General Cable 7


General Cable 7 by Francis DiClemente

Prompt: Using the above image, write a microfiction (less than 500 words—yes, 501 is more than 500). In your piece, respond to the image in the above photograph. Your piece may take any form you like as long as it includes less than 500 words and relates, in some way, to the image. Have fun with it.

Deadline:  October 31st, 2010Midnight

Submit: MMR Online Submissions

Winner: First place will be published in Moon Milk Review.


Vallie Lynn Watson holds a PhD in fiction writing from the Center for Writers, University of Southern Mississippi. She recently guest-edited the inaugural issue for Blip Magazine (formerly Mississippi Review online). Her manuscript, A River So Long, was first runner up in the 2009 Miami University Press Novella Contest. Excerpts from the work appear or are forthcoming in Pindeldyboz, Product, Journal of Truth and Consequence, Sunsets and Silencers, 971 Menu, Trailer Park Quarterly, Women Writers, Oracle, Staccato, Metazen and Ghoti. New fiction coming soon in Moon Milk Review.

6 Replies to “General Cable 7”

    1. Hi, Doris. Go to the “Submit” link at the top. Read the guidelines. Submit via the submissions manager. We look forward to reading your submission. Rae

  1. Hi Rae,
    When I write short short fiction that requires adherence to a certain word count, I count words such as “a lot” and “no one” as one word since they have their own meaning which is not the same as either one of the comprising words. Do you do this as well?
    Thanks so much.

    1. Hi Susan,

      I certainly understand the question and thank you for asking it. I go by what I’ve found to be the standard word count rule for many readers whether they are journal editors, publishing house editors, or agents, and that is to count words separately. In this case, “a lot” would be two words not one.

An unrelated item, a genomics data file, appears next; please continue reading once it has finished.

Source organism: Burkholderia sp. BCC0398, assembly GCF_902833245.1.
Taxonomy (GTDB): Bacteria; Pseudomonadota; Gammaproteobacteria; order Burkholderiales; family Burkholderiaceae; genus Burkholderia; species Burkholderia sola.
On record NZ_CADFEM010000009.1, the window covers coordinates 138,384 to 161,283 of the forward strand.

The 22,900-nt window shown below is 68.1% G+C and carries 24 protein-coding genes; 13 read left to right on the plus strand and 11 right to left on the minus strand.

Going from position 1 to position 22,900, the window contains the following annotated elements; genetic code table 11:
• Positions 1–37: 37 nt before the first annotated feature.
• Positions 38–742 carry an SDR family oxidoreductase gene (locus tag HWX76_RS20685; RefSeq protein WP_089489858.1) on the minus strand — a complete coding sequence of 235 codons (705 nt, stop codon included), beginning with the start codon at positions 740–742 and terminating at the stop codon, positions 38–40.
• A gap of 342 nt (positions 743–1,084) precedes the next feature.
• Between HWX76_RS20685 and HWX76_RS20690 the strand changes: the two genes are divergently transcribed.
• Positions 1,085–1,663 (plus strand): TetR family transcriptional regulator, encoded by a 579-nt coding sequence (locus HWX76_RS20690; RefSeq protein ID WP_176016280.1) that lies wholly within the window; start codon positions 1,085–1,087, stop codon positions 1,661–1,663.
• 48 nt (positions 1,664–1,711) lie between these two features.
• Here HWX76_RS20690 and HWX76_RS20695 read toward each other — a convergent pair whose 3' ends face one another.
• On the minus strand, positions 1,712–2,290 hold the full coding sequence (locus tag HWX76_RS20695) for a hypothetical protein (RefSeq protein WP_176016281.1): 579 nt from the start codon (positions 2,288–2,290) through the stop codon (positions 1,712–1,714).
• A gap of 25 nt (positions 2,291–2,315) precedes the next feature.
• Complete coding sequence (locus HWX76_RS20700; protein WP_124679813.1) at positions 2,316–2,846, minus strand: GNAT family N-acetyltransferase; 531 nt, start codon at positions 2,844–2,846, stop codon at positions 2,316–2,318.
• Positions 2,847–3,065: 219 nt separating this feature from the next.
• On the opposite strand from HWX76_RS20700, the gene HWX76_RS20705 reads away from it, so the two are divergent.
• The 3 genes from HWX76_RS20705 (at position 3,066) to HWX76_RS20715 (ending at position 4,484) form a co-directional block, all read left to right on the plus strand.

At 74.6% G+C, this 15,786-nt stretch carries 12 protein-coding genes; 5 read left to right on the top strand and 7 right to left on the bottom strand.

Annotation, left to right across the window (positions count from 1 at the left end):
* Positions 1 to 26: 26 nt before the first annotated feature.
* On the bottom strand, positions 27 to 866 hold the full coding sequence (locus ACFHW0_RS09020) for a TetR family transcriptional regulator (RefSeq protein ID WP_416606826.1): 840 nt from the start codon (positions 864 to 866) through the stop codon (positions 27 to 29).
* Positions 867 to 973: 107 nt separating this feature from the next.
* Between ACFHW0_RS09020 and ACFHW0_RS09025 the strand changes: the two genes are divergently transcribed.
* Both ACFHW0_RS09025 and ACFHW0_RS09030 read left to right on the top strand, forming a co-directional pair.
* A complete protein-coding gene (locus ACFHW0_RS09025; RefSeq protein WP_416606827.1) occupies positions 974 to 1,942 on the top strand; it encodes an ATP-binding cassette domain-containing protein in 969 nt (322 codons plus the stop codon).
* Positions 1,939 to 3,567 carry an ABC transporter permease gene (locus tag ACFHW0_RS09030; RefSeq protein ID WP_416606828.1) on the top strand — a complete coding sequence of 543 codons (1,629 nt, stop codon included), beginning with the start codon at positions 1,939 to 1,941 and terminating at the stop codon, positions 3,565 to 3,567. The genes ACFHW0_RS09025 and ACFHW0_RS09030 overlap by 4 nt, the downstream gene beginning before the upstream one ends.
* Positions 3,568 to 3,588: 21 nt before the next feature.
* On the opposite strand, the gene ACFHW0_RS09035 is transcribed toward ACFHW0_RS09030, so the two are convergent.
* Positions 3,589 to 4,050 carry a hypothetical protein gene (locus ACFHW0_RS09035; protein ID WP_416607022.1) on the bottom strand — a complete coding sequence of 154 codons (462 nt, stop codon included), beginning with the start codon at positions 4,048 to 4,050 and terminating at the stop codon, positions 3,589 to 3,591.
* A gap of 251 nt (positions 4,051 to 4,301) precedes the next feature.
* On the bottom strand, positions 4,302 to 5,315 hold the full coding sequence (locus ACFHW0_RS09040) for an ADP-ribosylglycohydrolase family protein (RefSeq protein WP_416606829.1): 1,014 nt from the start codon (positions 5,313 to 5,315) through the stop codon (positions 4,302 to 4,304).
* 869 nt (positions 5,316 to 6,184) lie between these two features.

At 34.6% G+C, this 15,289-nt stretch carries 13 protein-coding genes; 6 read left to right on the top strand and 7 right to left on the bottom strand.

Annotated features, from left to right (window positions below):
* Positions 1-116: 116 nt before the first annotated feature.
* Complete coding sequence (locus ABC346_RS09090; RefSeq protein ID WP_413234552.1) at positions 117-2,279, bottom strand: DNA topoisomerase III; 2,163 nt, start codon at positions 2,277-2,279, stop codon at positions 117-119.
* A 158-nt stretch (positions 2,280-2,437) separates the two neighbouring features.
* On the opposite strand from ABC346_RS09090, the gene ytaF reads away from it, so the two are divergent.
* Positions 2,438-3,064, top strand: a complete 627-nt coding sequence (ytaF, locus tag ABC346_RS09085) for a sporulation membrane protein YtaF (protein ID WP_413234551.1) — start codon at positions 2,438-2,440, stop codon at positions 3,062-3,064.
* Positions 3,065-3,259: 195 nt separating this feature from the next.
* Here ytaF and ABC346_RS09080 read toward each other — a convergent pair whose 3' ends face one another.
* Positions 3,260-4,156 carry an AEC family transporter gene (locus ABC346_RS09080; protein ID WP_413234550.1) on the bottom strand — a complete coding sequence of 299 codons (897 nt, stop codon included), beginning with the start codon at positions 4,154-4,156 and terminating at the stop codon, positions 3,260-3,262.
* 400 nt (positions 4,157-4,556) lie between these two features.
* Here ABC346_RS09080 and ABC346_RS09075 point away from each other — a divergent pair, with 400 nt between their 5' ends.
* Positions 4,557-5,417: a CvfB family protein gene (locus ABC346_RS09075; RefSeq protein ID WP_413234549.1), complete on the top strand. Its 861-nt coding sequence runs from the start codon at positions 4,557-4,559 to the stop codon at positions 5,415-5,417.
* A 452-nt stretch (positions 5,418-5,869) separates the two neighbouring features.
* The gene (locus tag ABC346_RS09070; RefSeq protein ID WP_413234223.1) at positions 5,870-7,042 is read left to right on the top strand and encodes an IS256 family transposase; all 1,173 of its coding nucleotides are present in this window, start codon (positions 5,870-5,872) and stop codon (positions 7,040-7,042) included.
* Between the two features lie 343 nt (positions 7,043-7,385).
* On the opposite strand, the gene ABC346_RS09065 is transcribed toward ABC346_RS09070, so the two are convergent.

I do understand the gray area, as the common understanding and intention of “a lot” is that it functions as a single meaning; however, as far as I know, “a lot” is still an article plus noun as “a” and “lot” are actually being used individually in their own definitions and parts of speech. The etymology of “a lot” or “lot” specifically suggests that “lot” is “someone’s share” (, and therefore, does function, both in the contemporary and classical sense, as its own meaning. “A” and “lot” function as two words, the “a” interchangeable with a pronoun or proper noun.

      • She gathered a lot of stuff from the apartment before leaving him.
      • She gathered her lot of CDs and bonsai trees and the miniature collection of plastic bobble heads before leaving him.

      • She left him a lot.
      • She left him on Wednesdays and Fridays and every other Saturday evening between the hours of ten and eleven when the moon was full or her favorite cover band played “You Shook Me All Night Long” at the biker bar down the street.

      One might suggest replacing “a lot” with “lot,” plus the added details, is a better construction, and therefore, “a lot” as one meaning, could be considered clichéd and too vague. In the second usage, “a lot” appears to be completely inappropriate for the intention of the clause and might even be considered a far lesser construction for many of the same reasons. Regardless, as I see it, the intention and usage of “a lot” is two words in both cases.

      All in all, thank you for the question. I don’t know if I’ve ever really thought on “a lot” this much prior to your question. I suppose, when I do think on it, I don’t use “a lot” much in my own writing, except perhaps in dialogue informality. Your question has made me think on this not only as an editor but also as a writer. Much obliged.

      All best,

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